October 1, 2021

Macabre Museum: Stories from the RCMP Crime Collection opens October 4

REGINA – A new twist on a familiar RCMP Heritage Centre exhibit – Macabre Museum: Stories from the RCMP Crime Collection – opens to the public Monday, October 4, 2021.  Curated by the RCMP Historical Collections Unit, the annual Macabre Museum feature exhibit displays artifacts and evidence from some of Canada’s most notorious historical true crime cases.

“If you have come to see this exhibit in the past, I would encourage you to come again, as we’ve taken a slightly different approach this year,” RCMP Historical Collections Unit Curator Jodi Ann Eskritt said. “This year’s version of the Macabre Museum puts more of an emphasis on police techniques and the police work that went into in solving some of Canada’s most infamous historical crimes.”

The exhibit purposely focuses on older cases out of sensitivity for victims, families, and members of the Force. Many of the featured artifacts in the exhibit were either confiscated from prisoners or donated by the court system or an RCMP detachment. These include the Benito Bandits’ death masks, weapons seized from criminals, bullets, pieces of nooses, and other unusual criminal artifacts.

The exhibit also includes artifacts from a few cases that have not been on public display before, including firearms from the 1956 Coquitlam Royal Bank robbery during which RCMP Constable Bud Johnstone was shot eight times and survived. Also on display are bullets and ballistics reports from the 1933 murder of William J. Parsille in the village of Mannville, Alberta, a case that turned into a cross-border manhunt and was solved using ballistics evidence from the scene and another location. Guests can also view artifacts and evidence from other notorious Canadian true crime stories in the exhibit.

Also new this year is a display on the history of RCMP highway patrol. This part of the exhibit includes an actual 1992 Ford Mustang RCMP highway patrol car, as well as artifacts pertaining to the introduction of new technology for highway patrol, including early radar detectors from the 1960s and 1970s, and an original Motorola “Handie-Talkie” portable telephone introduced into patrol cars in the 1950s.

The Macabre Museum is inspired by the Crime Museum at New Scotland Yard, headquarters of the Metropolitan Police in London, England. In 1874, the Metropolitan Police began collecting criminal memorabilia, mainly for police training and study purposes. The Crime Museum continues to this day and was only opened to the public in 2015 – 141 years after it was established.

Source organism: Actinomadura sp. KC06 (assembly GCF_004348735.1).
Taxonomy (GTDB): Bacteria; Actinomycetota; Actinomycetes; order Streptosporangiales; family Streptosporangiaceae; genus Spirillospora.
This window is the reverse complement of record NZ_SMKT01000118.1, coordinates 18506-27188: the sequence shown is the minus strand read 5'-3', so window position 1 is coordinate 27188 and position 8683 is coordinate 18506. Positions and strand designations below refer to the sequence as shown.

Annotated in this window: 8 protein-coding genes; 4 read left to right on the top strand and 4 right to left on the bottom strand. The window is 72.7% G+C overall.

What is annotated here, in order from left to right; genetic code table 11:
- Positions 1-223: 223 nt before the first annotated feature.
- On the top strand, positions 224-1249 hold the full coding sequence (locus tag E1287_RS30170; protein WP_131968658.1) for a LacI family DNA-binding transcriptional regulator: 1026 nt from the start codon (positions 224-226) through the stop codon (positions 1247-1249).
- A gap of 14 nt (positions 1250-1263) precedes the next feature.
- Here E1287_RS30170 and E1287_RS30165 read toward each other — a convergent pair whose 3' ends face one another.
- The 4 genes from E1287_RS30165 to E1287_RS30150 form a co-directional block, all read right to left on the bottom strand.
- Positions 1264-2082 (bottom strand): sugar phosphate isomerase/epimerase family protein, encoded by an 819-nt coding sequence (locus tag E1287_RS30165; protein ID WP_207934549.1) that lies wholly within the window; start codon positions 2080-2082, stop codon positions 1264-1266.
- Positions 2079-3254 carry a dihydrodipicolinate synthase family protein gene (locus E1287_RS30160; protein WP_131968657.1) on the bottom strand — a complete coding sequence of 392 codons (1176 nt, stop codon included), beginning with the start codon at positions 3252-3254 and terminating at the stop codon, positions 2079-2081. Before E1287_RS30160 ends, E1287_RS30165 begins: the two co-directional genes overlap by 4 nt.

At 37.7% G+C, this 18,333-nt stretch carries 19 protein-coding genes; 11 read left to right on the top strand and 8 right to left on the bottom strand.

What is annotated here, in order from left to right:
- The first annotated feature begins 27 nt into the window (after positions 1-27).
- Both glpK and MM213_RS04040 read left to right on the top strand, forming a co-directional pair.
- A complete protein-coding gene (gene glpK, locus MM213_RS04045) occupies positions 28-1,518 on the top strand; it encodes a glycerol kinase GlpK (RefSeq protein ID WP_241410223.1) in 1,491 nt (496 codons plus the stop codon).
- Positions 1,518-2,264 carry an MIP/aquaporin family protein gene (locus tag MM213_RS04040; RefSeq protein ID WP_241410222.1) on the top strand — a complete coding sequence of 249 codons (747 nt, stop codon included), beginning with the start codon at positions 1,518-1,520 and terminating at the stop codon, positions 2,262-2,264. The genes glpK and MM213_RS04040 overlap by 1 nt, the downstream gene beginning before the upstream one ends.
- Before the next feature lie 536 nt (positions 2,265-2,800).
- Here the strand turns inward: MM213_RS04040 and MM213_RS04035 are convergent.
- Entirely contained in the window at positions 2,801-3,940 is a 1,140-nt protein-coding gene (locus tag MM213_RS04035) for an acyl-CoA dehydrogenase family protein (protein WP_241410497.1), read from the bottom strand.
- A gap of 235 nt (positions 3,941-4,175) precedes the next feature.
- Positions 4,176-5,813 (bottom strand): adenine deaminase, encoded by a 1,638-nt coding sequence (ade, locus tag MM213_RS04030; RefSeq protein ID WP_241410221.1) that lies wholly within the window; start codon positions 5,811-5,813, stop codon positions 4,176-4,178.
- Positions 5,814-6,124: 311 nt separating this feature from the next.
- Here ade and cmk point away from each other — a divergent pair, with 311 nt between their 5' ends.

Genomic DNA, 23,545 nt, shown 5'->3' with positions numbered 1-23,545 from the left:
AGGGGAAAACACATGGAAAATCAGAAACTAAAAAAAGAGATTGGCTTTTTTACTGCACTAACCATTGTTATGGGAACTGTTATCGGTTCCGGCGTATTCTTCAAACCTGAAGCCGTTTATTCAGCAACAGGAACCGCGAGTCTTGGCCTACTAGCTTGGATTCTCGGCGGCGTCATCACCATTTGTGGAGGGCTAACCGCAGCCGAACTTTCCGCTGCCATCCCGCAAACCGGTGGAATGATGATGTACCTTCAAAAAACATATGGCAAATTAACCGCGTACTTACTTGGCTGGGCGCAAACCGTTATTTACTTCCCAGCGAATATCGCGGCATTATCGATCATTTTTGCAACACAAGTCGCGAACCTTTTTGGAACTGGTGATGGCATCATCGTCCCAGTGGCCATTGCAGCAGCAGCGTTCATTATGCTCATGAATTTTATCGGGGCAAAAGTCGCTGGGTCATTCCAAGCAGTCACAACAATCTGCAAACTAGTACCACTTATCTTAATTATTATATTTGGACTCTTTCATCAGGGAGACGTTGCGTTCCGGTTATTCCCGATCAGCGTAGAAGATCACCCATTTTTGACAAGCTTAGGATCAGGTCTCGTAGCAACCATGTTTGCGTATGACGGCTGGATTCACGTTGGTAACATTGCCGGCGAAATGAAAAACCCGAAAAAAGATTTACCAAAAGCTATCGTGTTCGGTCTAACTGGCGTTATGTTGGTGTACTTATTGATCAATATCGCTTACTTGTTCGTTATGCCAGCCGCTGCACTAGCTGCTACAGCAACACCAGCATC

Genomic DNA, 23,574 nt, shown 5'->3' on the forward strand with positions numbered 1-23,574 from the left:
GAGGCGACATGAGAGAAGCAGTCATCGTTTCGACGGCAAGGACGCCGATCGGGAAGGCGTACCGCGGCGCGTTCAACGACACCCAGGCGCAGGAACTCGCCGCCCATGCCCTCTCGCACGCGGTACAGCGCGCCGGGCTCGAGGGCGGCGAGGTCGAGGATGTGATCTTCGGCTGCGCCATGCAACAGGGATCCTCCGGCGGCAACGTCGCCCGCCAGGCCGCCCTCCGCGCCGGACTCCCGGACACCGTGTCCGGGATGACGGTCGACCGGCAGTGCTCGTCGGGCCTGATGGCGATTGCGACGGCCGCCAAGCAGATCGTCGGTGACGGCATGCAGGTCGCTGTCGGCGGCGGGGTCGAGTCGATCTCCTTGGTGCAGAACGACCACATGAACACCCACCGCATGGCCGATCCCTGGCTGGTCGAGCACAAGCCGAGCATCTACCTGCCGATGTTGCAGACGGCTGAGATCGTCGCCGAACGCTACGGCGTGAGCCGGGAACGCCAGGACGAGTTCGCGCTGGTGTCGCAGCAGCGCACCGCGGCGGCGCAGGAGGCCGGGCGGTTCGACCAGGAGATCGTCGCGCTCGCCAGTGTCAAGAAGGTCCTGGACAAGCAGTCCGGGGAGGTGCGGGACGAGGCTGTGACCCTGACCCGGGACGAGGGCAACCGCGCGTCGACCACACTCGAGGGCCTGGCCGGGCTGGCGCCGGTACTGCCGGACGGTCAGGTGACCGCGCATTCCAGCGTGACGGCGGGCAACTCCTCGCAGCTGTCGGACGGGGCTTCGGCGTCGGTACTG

The Macabre Museum opens to the public October 4, 2021 and runs to November 7, 2021. The exhibit is available for viewing with regular admission during the Centre’s operating hours, from 11:00 AM to 5:00 PM seven days a week.


Trigger Warning: Viewer discretion is advised. Some of the material in the exhibit may be upsetting, particularly for small children under the age of 10.

Media Inquiries

Jess Paul for the RCMP Heritage Centre

jess@blossomcomm.ca or 306-529-0566.

About the RCMP Historical Collections Unit

The RCMP Historical Collections Unit (HCU) is a special unit of RCMP Academy, Depot Division dedicated to the collection, preservation, and interpretation of RCMP artifacts relating to the history of the Force. The HCU manages the RCMP Heritage Centre’s permanent exhibits, curates annual feature exhibitions on the Force, and hosts visiting exhibits from across Canada.

About the RCMP Heritage Centre

The RCMP Heritage Centre is dedicated to sharing the story of the Royal Canadian Mounted Police (RCMP), Canada’s national police force. Known informally as the “Mounties”, the Force is recognized the world over for its iconic dress uniform featuring the red serge tunic, Stetson hat, and high brown boots.

Guests of the RCMP Heritage Centre can experience both the historical and modern day stories of the RCMP through a variety of traditional and variety of informative exhibits, a virtual and augmented reality experiences, and live events. The Centre is located on the doorstep of RCMP Academy, “Depot” Division, where Mounties have trained since 1885. The Centre is operated by a non-profit organization. While it is not owned by the RCMP, it is supported by the RCMP’s Historical Collections Unit.

The RCMP Heritage Centre is located on Treaty 4 lands. Treaty 4 is home to the Cree, Ojibwe, Saulteaux, Dakota, Nakota, and Lakota peoples, in addition to being the homeland of the Métis Nation.

We acknowledge that the land on which we gather, and where the RCMP Heritage Centre is located is Treaty 4 territory, which is the traditional territory of the Anihšinābēk, Nêhiyawak, Dakota, Lakota, and Nakota Peoples, and the original home of the Métis/Michif Nation. We recognize and acknowledge their culture and contributions.